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HomeArticleUS bishops ‘applaud’ Trump administration over fetal tissue research decision

US bishops ‘applaud’ Trump administration over fetal tissue research decision

US bishops ‘applaud’ Trump administration over fetal tissue research decision

The U.S. bishops’ pro-life committee praised the Trump administration on Thursday after a federal ethics advisory board recommended against federal funding of fetal tissue research.

The Human Fetal Tissue Research Ethics Advisory Board of the National Institutes of Health (NIH)—set up by the Trump administration to review grant proposals for federally-funded fetal tissue research conducted outside of NIH facilities—issued its report on Tuesday.

In its report, the advisory board said that members voted to withhold federal funding of 13 different fetal tissue research proposals, and voted not to withhold funding of one such proposal.

In response, Archbishop Joseph Naumann of Kansas City—the head of the U.S. bishops’ pro-life committee—said the bishops “applauded” the administration “for moving NIH in a direction that shows greater consideration for medical ethics in research, and greater respect for innocent human life.”

Naumann said that aborted fetal tissue research is not necessary.

“It is neither ethical nor necessary to further violate the bodies of aborted babies by commodifying them for use in medical research,” he said. “The victims of abortion deserve the same respect as every other human person.”

In June of 2019, the Department of Health and Human Services (HHS) announced a moratorium on new fetal tissue research at NIH facilities, and that funding of “extramural” research conducted outside NIH would be reviewed on a case-by-case basis.

“Promoting the dignity of human life from conception to natural death is one of the very top priorities of President Trump’s administration,” HHS stated in the 2019 announcement.

In addition, the administration said that an advisory ethics board would be established and convened to consider the extramural research proposals.

The advisory board met for the first time on July 31, and considered the 14 grant proposals. With regard to specific contract proposals, the board considered the “scientific justification” for the research, “alternative models,” and the ethics of written or informed consent for tissue donation.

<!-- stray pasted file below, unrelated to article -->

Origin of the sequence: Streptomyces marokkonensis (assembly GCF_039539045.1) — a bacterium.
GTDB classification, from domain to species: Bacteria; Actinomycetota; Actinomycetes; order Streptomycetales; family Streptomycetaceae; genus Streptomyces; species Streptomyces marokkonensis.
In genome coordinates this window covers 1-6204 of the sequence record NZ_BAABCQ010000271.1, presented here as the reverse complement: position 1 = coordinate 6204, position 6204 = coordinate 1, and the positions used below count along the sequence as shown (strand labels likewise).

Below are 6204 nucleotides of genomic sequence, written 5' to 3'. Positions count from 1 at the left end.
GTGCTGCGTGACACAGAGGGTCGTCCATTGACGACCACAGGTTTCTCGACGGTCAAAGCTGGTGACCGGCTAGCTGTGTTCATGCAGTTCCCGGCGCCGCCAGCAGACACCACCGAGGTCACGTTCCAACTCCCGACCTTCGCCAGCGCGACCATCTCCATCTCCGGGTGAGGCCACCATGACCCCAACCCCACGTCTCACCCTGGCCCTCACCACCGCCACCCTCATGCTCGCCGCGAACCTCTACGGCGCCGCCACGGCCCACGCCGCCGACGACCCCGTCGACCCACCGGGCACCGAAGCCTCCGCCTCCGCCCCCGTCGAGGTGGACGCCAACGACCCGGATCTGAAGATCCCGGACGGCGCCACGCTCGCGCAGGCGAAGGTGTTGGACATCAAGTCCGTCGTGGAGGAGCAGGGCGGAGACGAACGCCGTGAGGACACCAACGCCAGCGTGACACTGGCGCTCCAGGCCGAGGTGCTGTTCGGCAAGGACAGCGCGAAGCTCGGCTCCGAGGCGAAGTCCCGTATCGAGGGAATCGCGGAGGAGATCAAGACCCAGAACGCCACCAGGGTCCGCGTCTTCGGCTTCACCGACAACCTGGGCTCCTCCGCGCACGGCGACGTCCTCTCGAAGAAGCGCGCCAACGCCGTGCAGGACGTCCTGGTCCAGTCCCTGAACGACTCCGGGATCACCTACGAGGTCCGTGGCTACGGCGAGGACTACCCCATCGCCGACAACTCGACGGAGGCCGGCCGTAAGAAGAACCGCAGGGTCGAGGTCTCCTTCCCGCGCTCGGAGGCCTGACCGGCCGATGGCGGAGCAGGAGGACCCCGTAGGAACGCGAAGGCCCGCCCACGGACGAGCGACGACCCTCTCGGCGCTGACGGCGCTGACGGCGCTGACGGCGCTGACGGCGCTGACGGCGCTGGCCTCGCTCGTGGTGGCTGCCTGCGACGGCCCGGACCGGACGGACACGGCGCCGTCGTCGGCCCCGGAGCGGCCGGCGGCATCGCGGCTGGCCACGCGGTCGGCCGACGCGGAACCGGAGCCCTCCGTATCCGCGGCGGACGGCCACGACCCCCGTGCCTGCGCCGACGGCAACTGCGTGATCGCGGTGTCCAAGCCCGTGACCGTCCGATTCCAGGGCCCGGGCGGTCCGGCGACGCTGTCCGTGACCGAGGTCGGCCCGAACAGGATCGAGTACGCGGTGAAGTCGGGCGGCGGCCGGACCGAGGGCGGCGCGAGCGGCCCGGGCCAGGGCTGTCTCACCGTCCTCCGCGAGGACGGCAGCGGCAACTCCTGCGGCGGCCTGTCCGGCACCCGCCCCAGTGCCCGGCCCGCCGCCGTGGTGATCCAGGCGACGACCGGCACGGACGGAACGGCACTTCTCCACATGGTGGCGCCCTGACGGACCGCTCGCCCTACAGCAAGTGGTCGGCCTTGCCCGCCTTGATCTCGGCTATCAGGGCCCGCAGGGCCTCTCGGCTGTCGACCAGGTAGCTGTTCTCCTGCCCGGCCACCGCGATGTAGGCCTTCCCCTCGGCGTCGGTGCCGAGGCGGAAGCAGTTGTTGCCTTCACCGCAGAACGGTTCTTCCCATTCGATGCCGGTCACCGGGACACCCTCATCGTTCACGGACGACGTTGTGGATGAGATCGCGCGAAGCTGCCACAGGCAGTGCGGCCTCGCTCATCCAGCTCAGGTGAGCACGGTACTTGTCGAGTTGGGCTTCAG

Several Catholic bioethicists are on the advisory board, including Fr. Tadeusz Pacholczyk, director of education at the National Catholic Bioethics Center. He is joined by the co-chair of the Catholic Medical Association (CMA) ethics committee, Greg Burke, and CMA member Dr. Ashley Fernandes of the Ohio State University medical school.

The vice president of the pro-life Charlotte Lozier Institute (CLI), Dr. David Prentice, is on the board, along with CLI associate scholars Ingrid Skop and Maureen Condic.

Earlier this year, an immunologist at an NIH facility in Montana was reportedly seeking approval to conduct research on the new coronavirus using aborted fetal tissue; researchers speaking to theWashington Postsaid that the administration’s moratorium had prevented the project from moving forward.

TwobioethicistsCNA spoke with said that the proposal had no guarantee of finding a treatment for the virus, and that ethical boundaries should not be transgressed even during the pandemic.

Multiple leading candidates for a coronavirus vaccine are using cell lines from aborted babies, including those being developed by the University of Oxford and Astrazeneca, and by Johnson & Johnson and Janssen Res. & Devel., Inc.

The vaccine candidate of the University of Oxford is federally-funded as part of the administration’s “Operation Warp Speed” initiative.

However, several other vaccine candidates are “ethically uncontroversial” according to the Charlotte Lozier Institute (CLI), including development projects from Inovio Pharmaceuticals, Sanofi & Translate Bio, Pfizer and BioNTech, Novavax, and Merck/IAVI.

The vaccine being developed by Moderna in collaboration with the National Institute of Allergy and Infectious Diseases is also “ethically uncontroversial,” CLI says.

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